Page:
California Medical Marijuana Patients Increasingly Without Access

Seventeen years ago, California was on the forefront of a progressive movement in its legalization of medical marijuana. Our state has opened the doors for countless sick and dying patients to obtain immeasurable amounts of comfort and relief in the form of a natural substance with few side effects.
Today, our Los Angeles marijuana lawyers are disappointed to report that many of our own patients are now lacking the kind of access we pioneered nearly two decades ago.

The issue of medical marijuana dispensaries was not one that was widely on the federal government’s radar – until President Barack Obama’s first term. It started with a few raids and Drug Enforcement Administration prosecutions here and there. It has since heightened to a barrage of assaults, ranging from civil forfeiture actions to criminal trafficking charges.

Almost exactly two years ago, Assistant Attorney General James Cole issued an announcement in California through the four U.S. Attorneys’ offices here that it was effectively open season on marijuana dispensaries.

All of this came as a great shock to many people who had voted for Obama, who in addition to admitting use himself as a youth, as a candidate had pledged not to make marijuana a federal priority in states where it was legal.

During that time, we’ve had hundreds of city and county governments – including the City of Los Angeles – take action to ban or severely limit storefront marijuana dispensaries, upon which many ill patients relied to consistently and safely supply their medicine. What we saw emerge was a veritable patchwork of access from region to region.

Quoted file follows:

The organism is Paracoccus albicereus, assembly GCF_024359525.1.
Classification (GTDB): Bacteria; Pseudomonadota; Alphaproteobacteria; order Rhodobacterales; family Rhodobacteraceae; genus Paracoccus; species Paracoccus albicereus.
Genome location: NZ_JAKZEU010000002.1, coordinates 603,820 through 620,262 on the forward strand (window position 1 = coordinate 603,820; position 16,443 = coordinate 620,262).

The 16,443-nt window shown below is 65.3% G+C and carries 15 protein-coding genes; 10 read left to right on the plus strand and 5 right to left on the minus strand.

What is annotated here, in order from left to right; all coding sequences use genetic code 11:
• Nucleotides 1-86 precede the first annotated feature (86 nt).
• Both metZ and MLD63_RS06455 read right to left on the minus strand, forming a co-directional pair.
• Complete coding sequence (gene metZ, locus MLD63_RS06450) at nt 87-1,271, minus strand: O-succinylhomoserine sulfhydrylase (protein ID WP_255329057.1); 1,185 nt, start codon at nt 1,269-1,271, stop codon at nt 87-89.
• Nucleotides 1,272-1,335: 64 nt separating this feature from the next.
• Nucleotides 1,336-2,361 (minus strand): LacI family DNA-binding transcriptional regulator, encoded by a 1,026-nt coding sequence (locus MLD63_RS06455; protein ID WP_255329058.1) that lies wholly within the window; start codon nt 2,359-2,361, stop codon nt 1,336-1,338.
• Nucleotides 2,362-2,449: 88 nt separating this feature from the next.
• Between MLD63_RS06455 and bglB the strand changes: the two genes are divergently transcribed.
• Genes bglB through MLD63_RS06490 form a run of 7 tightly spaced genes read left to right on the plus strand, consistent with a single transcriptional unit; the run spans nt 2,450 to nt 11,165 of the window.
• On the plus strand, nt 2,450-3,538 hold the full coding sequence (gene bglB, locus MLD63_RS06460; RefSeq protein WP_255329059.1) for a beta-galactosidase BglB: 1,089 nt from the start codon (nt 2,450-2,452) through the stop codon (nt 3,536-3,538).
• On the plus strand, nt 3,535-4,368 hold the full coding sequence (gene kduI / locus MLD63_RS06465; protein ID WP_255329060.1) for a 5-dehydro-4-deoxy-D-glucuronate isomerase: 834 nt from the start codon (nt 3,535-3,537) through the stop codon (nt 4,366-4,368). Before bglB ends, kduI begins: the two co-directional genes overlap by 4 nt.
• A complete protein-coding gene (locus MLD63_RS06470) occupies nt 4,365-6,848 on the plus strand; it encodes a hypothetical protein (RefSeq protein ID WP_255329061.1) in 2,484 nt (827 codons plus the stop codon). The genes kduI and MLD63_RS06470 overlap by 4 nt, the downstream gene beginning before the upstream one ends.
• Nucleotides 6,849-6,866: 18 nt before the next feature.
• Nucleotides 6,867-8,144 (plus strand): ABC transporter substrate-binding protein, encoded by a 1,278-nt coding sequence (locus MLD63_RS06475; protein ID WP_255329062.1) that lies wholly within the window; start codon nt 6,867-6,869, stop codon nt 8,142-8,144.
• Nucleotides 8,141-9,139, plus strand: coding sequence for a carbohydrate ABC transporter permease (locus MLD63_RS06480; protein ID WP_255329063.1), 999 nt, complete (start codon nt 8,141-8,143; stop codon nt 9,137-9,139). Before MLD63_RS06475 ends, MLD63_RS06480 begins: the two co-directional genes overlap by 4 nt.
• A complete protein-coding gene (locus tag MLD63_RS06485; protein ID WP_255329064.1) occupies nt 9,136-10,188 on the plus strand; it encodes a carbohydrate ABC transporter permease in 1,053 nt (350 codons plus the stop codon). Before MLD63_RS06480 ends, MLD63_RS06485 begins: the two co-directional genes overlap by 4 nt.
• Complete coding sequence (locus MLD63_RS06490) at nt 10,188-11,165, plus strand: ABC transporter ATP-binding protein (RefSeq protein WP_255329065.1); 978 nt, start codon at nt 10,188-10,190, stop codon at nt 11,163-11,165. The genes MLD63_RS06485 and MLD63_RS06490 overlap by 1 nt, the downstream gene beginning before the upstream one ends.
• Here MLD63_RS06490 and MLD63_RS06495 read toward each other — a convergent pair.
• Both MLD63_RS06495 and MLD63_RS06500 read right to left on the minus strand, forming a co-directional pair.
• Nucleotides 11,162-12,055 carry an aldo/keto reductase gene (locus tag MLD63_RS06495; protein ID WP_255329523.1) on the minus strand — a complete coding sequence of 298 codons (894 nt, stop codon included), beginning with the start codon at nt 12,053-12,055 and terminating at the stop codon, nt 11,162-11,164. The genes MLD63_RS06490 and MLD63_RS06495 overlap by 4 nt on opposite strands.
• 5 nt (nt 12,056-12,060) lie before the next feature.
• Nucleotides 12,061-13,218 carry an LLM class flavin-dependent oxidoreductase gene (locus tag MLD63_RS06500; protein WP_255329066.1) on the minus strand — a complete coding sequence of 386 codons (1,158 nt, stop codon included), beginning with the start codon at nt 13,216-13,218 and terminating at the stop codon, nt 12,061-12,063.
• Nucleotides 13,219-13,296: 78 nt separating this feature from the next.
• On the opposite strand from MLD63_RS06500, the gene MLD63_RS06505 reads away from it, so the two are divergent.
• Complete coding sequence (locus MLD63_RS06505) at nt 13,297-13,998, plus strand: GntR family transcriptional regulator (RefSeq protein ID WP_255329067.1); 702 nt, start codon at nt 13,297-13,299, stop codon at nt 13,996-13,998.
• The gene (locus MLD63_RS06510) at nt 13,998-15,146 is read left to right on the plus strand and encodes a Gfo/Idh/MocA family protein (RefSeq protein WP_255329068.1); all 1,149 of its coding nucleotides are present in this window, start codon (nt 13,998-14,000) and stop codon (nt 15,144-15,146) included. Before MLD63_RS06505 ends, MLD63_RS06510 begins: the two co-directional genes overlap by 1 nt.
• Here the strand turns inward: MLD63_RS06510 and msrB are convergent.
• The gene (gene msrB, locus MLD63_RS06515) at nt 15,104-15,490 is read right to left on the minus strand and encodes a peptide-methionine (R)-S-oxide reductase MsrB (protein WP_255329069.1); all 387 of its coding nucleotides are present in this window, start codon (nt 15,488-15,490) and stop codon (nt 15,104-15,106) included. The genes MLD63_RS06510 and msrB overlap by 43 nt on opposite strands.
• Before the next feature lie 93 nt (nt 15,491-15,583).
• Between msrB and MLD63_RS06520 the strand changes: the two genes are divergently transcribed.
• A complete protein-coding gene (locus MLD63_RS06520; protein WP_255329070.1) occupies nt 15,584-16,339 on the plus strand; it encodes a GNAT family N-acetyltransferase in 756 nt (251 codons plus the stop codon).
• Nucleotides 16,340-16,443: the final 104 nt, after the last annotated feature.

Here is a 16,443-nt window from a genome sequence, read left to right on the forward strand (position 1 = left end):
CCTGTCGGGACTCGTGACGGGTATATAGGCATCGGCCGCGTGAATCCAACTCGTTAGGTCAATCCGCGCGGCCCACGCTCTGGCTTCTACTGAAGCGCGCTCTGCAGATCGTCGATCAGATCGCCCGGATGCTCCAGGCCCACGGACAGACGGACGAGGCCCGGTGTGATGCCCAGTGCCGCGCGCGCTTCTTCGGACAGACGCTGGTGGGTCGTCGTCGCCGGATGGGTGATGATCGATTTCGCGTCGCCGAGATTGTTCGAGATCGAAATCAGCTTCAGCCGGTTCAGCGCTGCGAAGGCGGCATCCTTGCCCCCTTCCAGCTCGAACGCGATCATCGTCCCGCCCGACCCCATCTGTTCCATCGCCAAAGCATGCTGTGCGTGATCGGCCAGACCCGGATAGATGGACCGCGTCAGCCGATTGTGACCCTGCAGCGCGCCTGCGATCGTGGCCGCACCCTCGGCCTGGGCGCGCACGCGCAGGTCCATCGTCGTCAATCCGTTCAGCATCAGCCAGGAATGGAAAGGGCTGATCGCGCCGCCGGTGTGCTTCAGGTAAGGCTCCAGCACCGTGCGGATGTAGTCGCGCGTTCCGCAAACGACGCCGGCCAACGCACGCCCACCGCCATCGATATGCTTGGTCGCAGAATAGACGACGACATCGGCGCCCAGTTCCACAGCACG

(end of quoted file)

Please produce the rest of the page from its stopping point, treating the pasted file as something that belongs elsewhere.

The decision in City of Riverside v. Inland Empire Patients Health and Wellness Center, handed down in May by the California Supreme Court, backed local efforts to outright ban facilities through zoning regulations. That has meant that those municipalities that may have previously been reticent to take action on this front have now moved forward in either enacting bans or enforcing the ones they already had in place.

Among some of those measures:

  • Los Angeles will be shrinking its dispensary numbers from about 1,000 down to about 125;
  • San Bernadino has shut down 18 dispensaries and is working to shut down 15 more;
  • Palm Springs is trying to shut down its 5 dispensaries;
  • Stockton has taken its first steps to initiate a dispensary ban;
  • Garden Grove has ordered all of its 62 dispensaries to cease operations immediately or face prosecution;
  • Anaheim, which had 143 dispensaries back in 2007, has ordered the last 11 shuttered.

The list goes on.

And meanwhile, the federal assault continues. Prosecutors issued more than 100 new threat letters to dispensaries in Los Angeles late last month.

Many of the iconic dispensaries, the ones that set the bar for how to do it right, have since closed.

The people who are ultimately harmed are not so much the dispensary owners as the patients who have been left without a source of medicine. Many are forced to drive hundreds of miles to fill their prescription.

We believe the next front will be delivery services, as many patients lack the time, resources and skill to grow the drug on their own.

The Los Angeles CANNABIS LAW Group represents growers, dispensaries, collectives, patients and those facing marijuana charges. Call us at 949-375-4734.

Additional Resources:
CA Medical Marijuana Dispensary Numbers Shrink in Two-Pronged Attack, June 30, 2013, By Phillip Smith,
More Blog Entries:
Congressional Leaders Move to Protect Marijuana Industries in Home States, July 1, 2013, Los Angeles Marijuana Lawyer Blog

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